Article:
I also noticed that I am really very stubborn and this gets in the way of thinking flexibly.  A case in point is that I decided I was going to do the entire seven weeks of this trip using only public transportation.  This was partly because I dread driving in unfamiliar cities, but mostly because it pushed my boundaries, and I liked the idea of doing that. It took a long time for me to have the simple thought that maybe it would be more enjoyable to rent a car for a few days and have a different kind of experience.  I don’t feel as if I didn’t succeed at the challenge I set for myself.  I did.  I could have hopped on a few more trains and buses.  I just chose not to because I had a better idea, one I almost didn’t let myself consider.

The other thing I have had to acknowledge as a not particularly stellar trait of mine is impatience.  I decided I wasn’t going to make hotel reservations for the four nights of this road trip because I wanted to stay flexible about what I would do each day.  I just assumed that around 4PM I would cruise into a cute little town and get a room.  Wow, was I wrong.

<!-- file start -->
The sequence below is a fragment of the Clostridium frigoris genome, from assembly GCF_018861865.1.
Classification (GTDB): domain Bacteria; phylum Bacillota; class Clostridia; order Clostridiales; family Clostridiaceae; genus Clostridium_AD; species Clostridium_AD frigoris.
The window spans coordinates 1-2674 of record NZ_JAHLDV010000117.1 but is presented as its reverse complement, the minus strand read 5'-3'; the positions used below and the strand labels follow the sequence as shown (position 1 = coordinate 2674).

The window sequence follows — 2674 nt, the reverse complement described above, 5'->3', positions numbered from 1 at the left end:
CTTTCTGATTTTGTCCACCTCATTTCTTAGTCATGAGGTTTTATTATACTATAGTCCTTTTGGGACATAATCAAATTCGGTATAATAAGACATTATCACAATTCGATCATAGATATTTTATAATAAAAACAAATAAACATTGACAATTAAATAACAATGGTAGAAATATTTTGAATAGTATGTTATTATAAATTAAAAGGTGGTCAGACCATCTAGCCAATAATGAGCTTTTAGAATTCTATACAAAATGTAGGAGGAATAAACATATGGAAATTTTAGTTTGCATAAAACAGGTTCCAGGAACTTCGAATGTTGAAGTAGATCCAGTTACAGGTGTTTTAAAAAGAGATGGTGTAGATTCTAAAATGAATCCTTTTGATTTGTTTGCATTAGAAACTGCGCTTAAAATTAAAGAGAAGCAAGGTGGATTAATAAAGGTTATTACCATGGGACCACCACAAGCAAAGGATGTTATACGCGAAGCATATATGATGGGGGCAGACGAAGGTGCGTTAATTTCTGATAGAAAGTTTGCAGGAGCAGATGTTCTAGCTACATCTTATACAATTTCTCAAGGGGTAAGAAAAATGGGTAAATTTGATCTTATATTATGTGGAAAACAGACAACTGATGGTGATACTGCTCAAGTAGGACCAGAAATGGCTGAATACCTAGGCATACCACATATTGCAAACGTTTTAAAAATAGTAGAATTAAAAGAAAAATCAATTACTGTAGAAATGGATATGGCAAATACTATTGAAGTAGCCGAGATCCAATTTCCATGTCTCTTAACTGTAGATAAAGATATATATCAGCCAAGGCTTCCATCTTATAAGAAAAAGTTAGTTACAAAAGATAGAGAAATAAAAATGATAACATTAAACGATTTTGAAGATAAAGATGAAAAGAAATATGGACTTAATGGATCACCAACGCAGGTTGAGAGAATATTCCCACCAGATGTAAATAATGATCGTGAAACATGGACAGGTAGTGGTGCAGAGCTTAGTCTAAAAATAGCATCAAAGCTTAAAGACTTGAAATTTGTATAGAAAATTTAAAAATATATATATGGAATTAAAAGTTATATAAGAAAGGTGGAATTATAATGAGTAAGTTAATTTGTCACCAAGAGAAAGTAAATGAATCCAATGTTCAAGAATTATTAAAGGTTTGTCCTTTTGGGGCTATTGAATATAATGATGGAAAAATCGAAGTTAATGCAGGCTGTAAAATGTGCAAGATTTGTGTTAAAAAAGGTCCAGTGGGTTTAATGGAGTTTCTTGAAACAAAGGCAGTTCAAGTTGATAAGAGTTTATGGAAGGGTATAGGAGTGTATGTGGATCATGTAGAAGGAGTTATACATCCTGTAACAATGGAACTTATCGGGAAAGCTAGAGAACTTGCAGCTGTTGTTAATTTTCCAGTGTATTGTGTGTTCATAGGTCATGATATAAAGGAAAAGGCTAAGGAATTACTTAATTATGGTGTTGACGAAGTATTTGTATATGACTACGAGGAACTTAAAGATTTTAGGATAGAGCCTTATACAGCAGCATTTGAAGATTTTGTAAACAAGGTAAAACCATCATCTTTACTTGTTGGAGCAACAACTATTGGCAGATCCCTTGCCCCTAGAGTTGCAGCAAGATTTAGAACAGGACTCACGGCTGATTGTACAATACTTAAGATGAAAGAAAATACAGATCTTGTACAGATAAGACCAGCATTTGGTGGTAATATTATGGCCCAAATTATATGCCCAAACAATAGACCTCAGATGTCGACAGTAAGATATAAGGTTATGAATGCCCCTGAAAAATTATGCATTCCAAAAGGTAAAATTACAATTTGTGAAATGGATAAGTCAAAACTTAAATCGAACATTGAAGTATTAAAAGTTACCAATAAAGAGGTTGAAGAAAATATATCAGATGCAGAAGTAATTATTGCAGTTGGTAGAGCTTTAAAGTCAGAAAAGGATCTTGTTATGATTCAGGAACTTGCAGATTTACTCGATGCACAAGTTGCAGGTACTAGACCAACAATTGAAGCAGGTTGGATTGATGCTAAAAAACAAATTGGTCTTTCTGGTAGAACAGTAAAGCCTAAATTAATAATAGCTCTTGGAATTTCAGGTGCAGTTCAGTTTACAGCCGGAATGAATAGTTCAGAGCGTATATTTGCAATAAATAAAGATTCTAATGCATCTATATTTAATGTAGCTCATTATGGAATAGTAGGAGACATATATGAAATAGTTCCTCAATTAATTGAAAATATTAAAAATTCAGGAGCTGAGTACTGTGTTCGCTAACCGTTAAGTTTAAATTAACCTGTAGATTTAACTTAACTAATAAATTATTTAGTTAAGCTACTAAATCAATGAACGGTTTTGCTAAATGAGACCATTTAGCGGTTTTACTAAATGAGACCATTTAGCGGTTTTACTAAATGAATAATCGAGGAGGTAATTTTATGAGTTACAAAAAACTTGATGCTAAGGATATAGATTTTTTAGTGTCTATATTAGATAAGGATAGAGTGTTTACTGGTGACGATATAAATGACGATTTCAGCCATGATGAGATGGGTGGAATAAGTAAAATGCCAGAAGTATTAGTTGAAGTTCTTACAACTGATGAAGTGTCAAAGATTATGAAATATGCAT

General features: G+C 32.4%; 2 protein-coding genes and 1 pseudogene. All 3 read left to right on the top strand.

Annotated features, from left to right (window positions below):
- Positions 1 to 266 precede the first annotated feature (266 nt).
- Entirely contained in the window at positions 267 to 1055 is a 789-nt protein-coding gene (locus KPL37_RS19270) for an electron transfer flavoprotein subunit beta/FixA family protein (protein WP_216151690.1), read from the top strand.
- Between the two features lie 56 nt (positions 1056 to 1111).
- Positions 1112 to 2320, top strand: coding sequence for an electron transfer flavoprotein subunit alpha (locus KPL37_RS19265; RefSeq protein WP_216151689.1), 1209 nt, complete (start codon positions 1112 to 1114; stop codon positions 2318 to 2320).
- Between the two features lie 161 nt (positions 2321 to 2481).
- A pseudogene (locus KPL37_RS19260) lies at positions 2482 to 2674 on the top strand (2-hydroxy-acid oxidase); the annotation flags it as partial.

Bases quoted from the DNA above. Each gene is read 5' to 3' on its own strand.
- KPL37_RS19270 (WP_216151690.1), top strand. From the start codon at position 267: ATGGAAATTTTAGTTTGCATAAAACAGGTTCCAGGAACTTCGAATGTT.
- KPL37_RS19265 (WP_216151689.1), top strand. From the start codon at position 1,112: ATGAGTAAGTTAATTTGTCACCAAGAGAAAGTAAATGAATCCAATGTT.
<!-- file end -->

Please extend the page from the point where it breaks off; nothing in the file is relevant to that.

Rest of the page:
The first day’s drive was long and I did end up where I thought I might. I had gone on some booking sites the day before to get a sense for what would be there, but when I got to the town I was really tired, and there was not a single hotel in sight.  I drove around for probably about forty minutes, even following a couple of signs for hotels and only succeeding in getting lost or finding them closed.  I was so angry I just wanted to blow out of the town and go someplace else, but my last few calm brain cells said “Solve your problem here.  Don’t go storming off.”  I went to a cafe with internet and found something, drove around for another fifteen minutes at least unable to find it, and finally—well, let’s just say eventually I calmed down, and no, I didn’t sleep in my car.

Today I swore I would make it easy on myself and just take the first thing I found in a much larger town, and the same thing happened.  The only two hotels I saw were both closed, and signs pointing to others all showed them as being on one-way streets that I couldn’t find from the direction I needed to go down, or up little alleys without car access at all.  I went through the same mental blowing of my stack, pulling over to see what other towns were nearby because I quickly had developed a hatred of this one.  That was obviously going to be a very bad idea—towns are few and far between in this part of France—so mature Laurel pointed out that I might want to try the neighborhood I could see just across the river.  I am now in a really nice hotel with a view of the Lot River from my balcony.  Here it is.